A separate battery pack definitely makes sense. You can have the batteries close to body heat. Which will give you a much longer battery life.
Lithium batteries will last a lot longer and most headlamps are compatible with them. But do check compatibility.
|Leki Micro Stick Carbon||
||192 g/pole (size 120 cm)||€ 129.95||******|
|Leki Micro Vario Carbon||
||229 g/pole||€ 159.95||******|
Advice on trekking poles
Trekking poles for all those on foot are a great help. Especially up- and downhill but also simply when you get very tired.
They are also useful when signaling the ski-doo crew that you are bivvying next to the trail.
|Thermos Light & Compact||
||510 g (1 litre)||€ 49.95 (1 litre)||******|
|Esbit Insulated Flask||
||537 g (1 litre)||€ 24.95|
|Nalgene Bottle with insulation||
180 g (bottle)
110 g (insulation)
€ 9.95 (bottle)
€ 17.95 (insulation)
Advice on hydration
If you carry a hydration bladder have it as close to your body heat as possible, e.g. over your 1st layer but under your 2nd layer. Even if the bladder is insulated.
Very often the mouthpiece or tube freeze. So, both should be insulated. Have the tube under your arm. Keep the mouthpiece inside if possible. Blowing the water out of the mouthpiece and tube can help keeping it from freezing.
Nothing beats a thermos when it comes to keeping your water hot/warm.
You can put chemical heatpads on to plastic bottles. Coke can stay liquid for quite a while that way. But it won't last forever.
Do not underestimate your need for hydration in the cold. If you do not drink enough the risk of frostbike and hypothermia increases a lot. Not to mention all other problems that go along with lack of hydration.
If it is part of your strategy to stop and melt snow, keep in mind that this can be pretty time consuming. Melting ice is more efficient but you may not always have ice near you ...
There are many different brands available. The basic idea is of course always the same. You add boiling water to the freeze dried meal, wait some time and have your lunch or dinner. Ideally you try your meals first at home as you may not like. The problem is that it may be difficult to bring your meals with you to Canada. Some people have had no problems and others had to leave their meals with customs.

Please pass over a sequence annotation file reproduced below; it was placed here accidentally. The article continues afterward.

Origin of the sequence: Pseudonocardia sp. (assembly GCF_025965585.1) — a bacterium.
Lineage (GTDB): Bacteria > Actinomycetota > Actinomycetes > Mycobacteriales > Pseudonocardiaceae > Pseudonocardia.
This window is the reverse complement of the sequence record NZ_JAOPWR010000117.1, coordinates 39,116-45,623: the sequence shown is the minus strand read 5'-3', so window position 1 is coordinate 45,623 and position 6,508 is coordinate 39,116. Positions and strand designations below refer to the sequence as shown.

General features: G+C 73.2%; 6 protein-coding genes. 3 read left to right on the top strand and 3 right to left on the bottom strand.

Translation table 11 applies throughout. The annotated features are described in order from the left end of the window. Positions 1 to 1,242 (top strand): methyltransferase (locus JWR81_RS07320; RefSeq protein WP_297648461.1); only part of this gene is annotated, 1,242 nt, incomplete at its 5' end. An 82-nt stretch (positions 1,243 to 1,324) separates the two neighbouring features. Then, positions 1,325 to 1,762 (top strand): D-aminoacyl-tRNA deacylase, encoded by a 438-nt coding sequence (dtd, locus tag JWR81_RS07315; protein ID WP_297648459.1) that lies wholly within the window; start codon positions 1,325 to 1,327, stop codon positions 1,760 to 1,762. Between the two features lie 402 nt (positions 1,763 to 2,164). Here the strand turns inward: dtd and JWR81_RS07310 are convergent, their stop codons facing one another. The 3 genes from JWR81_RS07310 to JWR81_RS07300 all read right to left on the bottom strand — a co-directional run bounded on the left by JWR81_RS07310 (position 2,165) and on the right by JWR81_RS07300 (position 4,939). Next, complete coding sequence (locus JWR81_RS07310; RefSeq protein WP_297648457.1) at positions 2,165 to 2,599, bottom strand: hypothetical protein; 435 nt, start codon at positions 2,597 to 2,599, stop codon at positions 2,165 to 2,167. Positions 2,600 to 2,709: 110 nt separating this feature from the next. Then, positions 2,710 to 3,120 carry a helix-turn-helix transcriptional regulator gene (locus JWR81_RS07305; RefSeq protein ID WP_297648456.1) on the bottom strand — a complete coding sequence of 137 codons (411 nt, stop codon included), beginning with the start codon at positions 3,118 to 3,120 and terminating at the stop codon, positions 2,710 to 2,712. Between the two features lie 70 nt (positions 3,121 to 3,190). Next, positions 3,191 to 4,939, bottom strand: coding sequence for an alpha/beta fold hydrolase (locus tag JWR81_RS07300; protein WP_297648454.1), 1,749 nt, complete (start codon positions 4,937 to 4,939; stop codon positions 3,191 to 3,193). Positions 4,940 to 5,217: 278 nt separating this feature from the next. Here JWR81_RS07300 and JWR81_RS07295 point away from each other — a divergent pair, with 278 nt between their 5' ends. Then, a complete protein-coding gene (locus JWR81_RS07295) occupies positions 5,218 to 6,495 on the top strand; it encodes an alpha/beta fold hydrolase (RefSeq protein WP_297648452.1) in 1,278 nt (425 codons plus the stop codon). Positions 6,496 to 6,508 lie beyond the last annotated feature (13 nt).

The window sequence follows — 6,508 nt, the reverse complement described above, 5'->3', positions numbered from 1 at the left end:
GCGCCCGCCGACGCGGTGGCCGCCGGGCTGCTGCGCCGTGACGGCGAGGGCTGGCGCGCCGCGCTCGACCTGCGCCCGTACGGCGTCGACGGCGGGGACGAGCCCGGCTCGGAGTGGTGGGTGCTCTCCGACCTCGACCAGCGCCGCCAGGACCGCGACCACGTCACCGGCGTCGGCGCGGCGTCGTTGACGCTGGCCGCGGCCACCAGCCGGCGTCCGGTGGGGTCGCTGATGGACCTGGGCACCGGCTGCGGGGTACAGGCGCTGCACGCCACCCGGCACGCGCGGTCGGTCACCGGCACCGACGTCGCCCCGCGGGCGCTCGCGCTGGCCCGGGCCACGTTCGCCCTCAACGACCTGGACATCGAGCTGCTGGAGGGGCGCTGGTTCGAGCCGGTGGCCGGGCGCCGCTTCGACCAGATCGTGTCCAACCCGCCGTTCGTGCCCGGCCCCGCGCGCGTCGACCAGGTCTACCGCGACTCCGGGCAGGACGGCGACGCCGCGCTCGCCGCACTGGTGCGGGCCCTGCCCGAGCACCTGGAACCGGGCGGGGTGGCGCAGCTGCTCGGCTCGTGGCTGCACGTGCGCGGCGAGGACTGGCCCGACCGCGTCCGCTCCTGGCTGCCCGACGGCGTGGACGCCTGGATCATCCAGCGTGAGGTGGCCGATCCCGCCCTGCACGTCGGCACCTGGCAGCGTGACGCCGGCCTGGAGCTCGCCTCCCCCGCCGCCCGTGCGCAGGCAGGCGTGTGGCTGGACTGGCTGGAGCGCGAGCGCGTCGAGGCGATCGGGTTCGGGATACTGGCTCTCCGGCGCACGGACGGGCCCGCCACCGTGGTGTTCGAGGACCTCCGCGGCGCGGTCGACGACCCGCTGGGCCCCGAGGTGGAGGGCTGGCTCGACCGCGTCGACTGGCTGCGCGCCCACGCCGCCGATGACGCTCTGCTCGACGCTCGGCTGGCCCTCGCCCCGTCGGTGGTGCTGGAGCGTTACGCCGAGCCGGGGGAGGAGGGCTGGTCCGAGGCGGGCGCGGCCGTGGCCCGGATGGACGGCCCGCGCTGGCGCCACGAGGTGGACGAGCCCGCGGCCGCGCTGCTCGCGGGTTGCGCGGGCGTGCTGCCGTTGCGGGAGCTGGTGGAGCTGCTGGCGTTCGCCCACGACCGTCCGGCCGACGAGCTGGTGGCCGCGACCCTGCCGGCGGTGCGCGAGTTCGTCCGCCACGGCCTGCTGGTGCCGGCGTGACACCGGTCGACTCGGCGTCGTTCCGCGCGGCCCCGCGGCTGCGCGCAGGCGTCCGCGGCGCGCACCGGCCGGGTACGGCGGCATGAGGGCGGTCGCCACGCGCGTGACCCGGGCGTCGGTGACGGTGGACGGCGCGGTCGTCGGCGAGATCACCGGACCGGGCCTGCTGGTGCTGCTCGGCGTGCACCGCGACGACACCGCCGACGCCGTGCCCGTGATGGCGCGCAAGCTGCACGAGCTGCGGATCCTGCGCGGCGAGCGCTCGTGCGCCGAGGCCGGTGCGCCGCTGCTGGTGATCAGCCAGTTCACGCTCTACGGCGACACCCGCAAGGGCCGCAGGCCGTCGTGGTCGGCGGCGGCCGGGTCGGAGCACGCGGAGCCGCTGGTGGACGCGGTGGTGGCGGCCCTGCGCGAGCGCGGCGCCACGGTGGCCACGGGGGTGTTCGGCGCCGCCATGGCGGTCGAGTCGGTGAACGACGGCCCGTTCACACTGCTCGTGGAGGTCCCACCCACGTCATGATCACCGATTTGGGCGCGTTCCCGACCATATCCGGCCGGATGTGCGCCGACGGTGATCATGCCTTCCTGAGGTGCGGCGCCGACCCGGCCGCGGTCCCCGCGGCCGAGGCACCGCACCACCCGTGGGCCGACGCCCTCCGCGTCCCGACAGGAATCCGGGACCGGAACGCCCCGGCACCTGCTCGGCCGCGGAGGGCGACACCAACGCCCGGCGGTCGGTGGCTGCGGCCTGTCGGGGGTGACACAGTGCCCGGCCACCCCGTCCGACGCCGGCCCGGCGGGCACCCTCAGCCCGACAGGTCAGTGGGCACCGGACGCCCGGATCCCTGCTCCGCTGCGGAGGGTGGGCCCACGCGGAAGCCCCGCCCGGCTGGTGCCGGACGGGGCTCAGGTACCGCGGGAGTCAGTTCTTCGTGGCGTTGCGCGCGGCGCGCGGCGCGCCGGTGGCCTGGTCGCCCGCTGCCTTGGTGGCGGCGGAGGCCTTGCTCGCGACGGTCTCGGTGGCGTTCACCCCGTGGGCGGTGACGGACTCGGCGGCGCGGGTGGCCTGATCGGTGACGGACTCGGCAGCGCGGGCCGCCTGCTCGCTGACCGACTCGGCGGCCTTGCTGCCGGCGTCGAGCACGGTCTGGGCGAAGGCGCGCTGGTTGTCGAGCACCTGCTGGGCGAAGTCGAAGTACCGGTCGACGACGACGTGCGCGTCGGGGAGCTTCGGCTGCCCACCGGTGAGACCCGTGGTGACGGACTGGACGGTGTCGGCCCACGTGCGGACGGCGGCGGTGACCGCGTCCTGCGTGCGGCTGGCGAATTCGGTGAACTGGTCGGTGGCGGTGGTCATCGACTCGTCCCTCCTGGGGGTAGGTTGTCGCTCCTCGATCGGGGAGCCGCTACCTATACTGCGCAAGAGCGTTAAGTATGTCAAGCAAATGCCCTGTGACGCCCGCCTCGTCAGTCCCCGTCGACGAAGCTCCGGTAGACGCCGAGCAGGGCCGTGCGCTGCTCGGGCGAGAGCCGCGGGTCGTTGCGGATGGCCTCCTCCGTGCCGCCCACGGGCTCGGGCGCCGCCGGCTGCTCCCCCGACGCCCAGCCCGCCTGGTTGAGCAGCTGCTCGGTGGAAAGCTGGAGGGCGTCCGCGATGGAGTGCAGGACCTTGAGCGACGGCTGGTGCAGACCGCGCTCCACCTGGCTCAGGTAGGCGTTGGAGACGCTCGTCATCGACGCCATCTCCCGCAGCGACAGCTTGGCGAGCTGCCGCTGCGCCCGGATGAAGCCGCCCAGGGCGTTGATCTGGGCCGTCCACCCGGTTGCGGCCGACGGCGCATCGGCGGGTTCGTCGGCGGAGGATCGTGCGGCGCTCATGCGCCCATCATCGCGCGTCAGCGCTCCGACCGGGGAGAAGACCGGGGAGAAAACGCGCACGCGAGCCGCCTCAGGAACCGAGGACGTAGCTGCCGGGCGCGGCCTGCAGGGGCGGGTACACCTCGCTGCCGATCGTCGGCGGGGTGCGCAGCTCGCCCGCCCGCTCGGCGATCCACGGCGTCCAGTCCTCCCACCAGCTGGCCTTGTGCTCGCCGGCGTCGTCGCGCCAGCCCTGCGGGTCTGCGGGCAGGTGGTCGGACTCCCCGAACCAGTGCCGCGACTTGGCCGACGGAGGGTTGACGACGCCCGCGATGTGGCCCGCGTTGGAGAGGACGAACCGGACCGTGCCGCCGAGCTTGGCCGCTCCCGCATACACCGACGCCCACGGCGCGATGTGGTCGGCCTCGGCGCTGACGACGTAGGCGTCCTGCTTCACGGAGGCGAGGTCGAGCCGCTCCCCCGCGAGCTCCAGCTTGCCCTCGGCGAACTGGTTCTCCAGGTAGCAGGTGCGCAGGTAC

You can buy expedition meals locally at Coast Mountain Sports. But make sure you reserve the meals as otherwise there may be a shortage.
depending on brand and type of meal from about 125 g
from around € 5.50
(for main meals)
||from 100 g||
from € 4.95
Advice on food
If possible try your food at home / in training first. You may love the real food and be disappointed from the expedition meal version.
If you know that you need plenty of food during a race, take enough extra food for between checkpoints. MYAU serves good size portions but these can't replace the calories you will burn. And distances between checkpoints are loooong.
Some athletes make the mistake of eating too many energy bars and drinking too many gels. This may cause stomach issues. So plan for a good variation of snacks.
If your food has got a certain size, i.e. you need to take a bite, make sure you pre-cut it or have it close to body heat before you eat it. Otherwise it may be frozen rock solid and challenging to get it into you.
Don't just take sweet stuff. Salty food can be a nice change every now and then.
|Energizer Lithium Batteries||
||from € 7.95 (pack of two)||******|
|Silva Ranger S
|Gerber Bear Grylls Scout||
||62 g||€ 44.95|
|Gerber MP 400 Compact Sport||
|Fiskars Xtract Saw||
||130 g||€ 29.95||******|
||from 15 g||
from € 12.95
|Sea to Summit Ultra-Sil Dry Sack||
||from 20 g (1 litre)||
from € 9.95
|Sea to Summit Ultra-Sil Stuff Sack||
||from 10 g||
from 8.95 €
|Snowline Chainsen Trail||
||170 g/pair (size M)||
Advice on other gear:
As you noticed the focus on the above list is on the athletes on foot. It does not contain info on bike or xc-ski specific gear like bike, bike accessories, xc-ski, etc. But hopefully also MYAU bikers and xc-skiers will find some useful info. For info on the MYAU Fatbike by Maxx Bikes please check out the MYAU website.
Many athletes like listening to music while on the trail. Please keep in mind that you may not hear ski-doos or dog teams approaching. So, if the trail is very winding maybe rather not listen to music or at least keep your eyes open.
Don't get your sled bag too big. Otherwise, you will not improve your organisation. As always, what you want will be at the bottom ...